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I am starting to read the book "Differential Forms in Algebraic Topology" by Bott and Tu.

In the proof of the exactness of the Mayer - Vietoris sequence (Proposition 2.3, page 22 - 23) a partition of unity $\{\rho_U,\rho_V\}$ subordinate to an open cover of two open sets $U,V$ is applied to a function $f$ which is defined on the intersection $U \cap V$.

Then the authors emphasize that $\rho_V \,f$ is a function on $U$. I struggle to see why this is true, I thought $\rho_V$ has support contained in $V$, and so from the picture in the book I have the impression that the function $\rho_U\,f$ is a function with support in $U$. I am aware this must be false, the authors even stress the fact that one has to multiply by the partition function of the other open set! Any help to understand this would be great, many thanks !!

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    $\begingroup$ "The authors". What authors? What book? What source? What is $\rho_Vf$? $\endgroup$ – Arturo Magidin Jul 7 '12 at 20:56
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    $\begingroup$ the book I am referring to is titled "Differential Forms in Algebraic Topology" written by R. Bott and L. Tu, and $p_V \,f$ is the product of a smooth function defined on the intersection of two opens subsets $U,V$ of $\mathbb{R}$ with a partition function $\rho_v$ whose support is contained in $V$. $\endgroup$ – harlekin Jul 7 '12 at 21:04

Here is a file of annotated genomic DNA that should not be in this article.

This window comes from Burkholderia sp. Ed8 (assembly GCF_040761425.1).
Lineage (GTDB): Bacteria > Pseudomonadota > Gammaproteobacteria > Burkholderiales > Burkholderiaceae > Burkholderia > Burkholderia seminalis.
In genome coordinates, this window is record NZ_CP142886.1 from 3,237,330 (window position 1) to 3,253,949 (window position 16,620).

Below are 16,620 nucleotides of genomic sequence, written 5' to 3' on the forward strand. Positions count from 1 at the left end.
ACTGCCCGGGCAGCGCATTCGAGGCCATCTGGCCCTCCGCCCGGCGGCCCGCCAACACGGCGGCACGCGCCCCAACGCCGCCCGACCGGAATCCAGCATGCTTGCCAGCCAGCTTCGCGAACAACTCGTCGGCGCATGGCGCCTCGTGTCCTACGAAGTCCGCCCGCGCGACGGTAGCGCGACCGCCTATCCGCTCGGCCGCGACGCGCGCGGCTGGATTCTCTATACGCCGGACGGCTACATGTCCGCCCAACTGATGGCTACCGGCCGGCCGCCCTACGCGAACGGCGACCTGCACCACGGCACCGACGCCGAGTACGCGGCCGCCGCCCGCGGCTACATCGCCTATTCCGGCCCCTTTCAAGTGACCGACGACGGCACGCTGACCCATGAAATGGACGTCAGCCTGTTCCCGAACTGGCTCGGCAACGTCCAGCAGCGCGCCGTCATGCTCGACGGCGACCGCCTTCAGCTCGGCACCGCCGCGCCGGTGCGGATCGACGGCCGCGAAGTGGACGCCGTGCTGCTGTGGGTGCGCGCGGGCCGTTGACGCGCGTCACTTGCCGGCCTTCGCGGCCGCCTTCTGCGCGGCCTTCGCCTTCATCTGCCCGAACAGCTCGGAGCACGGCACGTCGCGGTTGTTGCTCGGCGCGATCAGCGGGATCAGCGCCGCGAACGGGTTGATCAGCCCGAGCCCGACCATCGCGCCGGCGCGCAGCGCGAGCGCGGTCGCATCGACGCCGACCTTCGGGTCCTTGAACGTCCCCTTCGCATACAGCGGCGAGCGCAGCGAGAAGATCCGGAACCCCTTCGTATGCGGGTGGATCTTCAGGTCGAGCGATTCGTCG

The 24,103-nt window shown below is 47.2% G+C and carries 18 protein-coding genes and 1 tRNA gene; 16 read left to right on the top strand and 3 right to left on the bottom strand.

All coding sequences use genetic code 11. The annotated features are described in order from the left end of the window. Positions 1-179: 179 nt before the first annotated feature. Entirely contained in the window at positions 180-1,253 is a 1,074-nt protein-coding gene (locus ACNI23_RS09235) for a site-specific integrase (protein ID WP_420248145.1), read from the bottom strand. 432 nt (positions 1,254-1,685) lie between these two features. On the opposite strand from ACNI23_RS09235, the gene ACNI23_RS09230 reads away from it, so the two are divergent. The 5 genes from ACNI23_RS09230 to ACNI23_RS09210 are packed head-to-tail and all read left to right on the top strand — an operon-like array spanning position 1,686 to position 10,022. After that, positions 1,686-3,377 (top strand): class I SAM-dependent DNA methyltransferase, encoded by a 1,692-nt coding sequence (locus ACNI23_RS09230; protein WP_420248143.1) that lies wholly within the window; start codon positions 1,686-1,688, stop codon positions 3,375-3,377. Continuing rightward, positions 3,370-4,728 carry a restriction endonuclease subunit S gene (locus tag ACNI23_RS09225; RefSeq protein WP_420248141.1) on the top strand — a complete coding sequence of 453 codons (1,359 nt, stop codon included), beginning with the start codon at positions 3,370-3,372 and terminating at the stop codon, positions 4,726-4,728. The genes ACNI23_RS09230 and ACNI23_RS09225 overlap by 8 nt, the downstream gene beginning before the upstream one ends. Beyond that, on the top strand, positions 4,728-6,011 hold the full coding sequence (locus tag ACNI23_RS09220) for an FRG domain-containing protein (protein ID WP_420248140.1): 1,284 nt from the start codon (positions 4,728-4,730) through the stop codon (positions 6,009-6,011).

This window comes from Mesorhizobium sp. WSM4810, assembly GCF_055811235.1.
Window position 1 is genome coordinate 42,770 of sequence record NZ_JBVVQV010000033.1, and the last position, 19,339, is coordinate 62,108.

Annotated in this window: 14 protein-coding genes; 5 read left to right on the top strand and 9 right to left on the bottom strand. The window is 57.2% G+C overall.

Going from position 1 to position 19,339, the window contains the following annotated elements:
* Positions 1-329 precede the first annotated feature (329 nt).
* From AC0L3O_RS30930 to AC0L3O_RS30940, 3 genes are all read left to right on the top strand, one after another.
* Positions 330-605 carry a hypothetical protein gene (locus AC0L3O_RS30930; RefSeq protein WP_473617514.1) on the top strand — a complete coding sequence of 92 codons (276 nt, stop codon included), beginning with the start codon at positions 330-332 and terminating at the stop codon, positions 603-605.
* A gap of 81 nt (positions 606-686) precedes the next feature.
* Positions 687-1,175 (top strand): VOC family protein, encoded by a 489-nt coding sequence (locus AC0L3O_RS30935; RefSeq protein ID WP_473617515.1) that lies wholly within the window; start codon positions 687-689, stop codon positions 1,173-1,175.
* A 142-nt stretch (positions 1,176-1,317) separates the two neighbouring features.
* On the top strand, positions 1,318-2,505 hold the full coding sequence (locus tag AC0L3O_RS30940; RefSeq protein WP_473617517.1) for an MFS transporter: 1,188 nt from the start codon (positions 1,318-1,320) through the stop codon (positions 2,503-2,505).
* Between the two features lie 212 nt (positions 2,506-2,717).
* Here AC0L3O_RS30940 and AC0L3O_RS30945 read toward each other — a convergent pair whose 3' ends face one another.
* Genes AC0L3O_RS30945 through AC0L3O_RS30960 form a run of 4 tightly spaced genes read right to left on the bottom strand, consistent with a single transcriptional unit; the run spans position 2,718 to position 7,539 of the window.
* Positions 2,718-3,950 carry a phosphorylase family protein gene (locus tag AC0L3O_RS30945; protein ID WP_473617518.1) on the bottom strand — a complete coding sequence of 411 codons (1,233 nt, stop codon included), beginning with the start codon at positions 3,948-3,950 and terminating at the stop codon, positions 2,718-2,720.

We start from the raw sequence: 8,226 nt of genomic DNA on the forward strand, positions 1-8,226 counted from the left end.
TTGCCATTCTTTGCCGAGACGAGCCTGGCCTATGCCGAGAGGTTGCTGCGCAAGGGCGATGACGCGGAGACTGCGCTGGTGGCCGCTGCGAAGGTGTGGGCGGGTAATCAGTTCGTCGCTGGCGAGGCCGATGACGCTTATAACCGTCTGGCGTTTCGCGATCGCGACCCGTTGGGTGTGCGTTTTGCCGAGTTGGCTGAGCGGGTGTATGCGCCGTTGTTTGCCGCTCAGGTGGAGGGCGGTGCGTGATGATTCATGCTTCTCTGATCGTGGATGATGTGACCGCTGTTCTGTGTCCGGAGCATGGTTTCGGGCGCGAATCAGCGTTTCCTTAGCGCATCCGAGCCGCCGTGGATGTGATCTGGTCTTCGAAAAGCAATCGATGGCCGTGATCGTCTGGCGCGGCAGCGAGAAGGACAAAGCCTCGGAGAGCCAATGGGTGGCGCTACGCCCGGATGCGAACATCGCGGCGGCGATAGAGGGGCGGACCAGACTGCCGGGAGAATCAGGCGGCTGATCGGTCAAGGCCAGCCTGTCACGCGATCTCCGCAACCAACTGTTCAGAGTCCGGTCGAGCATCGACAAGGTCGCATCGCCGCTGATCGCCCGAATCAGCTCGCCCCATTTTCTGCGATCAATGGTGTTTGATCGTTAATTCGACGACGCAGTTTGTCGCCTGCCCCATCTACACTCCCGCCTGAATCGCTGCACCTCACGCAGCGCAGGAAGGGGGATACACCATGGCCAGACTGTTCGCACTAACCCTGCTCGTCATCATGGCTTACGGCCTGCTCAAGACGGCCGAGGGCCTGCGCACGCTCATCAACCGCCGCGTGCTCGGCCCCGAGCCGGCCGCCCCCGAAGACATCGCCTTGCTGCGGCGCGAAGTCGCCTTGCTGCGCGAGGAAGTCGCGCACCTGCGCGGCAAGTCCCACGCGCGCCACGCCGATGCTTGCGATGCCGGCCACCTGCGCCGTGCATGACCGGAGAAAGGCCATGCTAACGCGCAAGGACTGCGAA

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    $\begingroup$ @Arturo: It seems to me that the only information in harlekin's comment that is not in the post already is that $f$ is a smooth function and that $U$ and $V$ are subsets of $\mathbb{R}$, neither of which is essential to the question. Perhaps you're being a bit harsh? $\endgroup$ – Zev Chonoles Jul 7 '12 at 21:10
  • $\begingroup$ @Zev: I could swear the title of the book was not there when I posted my original comment... Given the timing, it's possible either I missed it or that it was added within the 5 minute winddow. $\endgroup$ – Arturo Magidin Jul 7 '12 at 21:16
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The support (Wikipedia article) of $\rho_V$ is contained in $V$, so that $\rho_V(x)=0$ for any $x\notin V$. Thus, even though $f$ is only defined on $U\cap V$, we can extend $\rho_Vf$ to $U\cap V^c$ by declaring $\rho_Vf(x)=0$ for all $x\in U\cap V^c$ (this extending of the domain of the function is being done implicitly by the authors). This defines $\rho_Vf$ on all of $U=(U\cap V)\cup (U\cap V^c)$.

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